I will be retiring around age 45, and will have 80% or so of my funds in 401K/IRA's. My current plan is to move the 401K's to IRA's.. Then for the first five years I will live on my taxable accounts. During those 5 years I will be converting living expenses from my IRA to my R-IRA.
On year 6, I can take out as a contribution the year one's conversion:
take 40K from taxable, convert 40K (+ inflation hedge 6 years out) from IRA->RIRA
take 40K+Inflation from taxable, convert 40K+Inflation from IRA->RIRA
Take 40K+inflation from RIRA (This is tax free since you already paid taxes on it), convert 40K+Inflation from IRA-RIRA (this is where you pay the taxes)
Basically you are using the Roth conversions and the 5 year waiting period to get access to your money. I think it has one HUGE plus over the 72T method. You can stop at anytime, you can take more, take less, take none.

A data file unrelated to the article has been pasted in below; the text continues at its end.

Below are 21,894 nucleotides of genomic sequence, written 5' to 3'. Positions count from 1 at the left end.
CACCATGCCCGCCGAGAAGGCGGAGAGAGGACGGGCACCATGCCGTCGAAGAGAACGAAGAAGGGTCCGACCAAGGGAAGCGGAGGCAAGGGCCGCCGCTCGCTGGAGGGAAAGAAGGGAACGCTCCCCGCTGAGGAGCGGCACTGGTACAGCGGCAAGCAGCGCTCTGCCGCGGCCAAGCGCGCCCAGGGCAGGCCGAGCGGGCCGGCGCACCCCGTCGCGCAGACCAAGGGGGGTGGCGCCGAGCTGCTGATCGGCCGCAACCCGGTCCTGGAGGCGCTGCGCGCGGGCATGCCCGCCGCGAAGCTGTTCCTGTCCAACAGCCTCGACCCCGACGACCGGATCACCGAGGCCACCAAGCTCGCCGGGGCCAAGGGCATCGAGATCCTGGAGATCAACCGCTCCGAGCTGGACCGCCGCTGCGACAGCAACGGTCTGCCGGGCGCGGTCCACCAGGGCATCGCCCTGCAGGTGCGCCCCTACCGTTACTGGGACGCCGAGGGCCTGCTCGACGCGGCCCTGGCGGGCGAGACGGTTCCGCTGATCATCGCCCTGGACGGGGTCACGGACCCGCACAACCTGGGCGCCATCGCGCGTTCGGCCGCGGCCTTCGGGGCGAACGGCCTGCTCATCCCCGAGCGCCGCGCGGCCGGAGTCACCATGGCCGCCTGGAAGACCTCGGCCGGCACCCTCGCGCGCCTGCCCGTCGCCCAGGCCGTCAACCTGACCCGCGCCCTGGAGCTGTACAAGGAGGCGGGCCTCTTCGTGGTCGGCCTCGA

The minus is, you pay taxes 5 years in advance of when you need the money and you need some planning because you can't touch the money for 5 years. This isn't a major minus for me because my "estimated" taxes on current conversion amounts along with my dependants puts my taxes at zero or very very close to it, and I have a plan
The one final minus I know if is, state taxes can be different on conversions vs. 72T money.
Anyway, that is how I plan on funding my retirement before 59.5.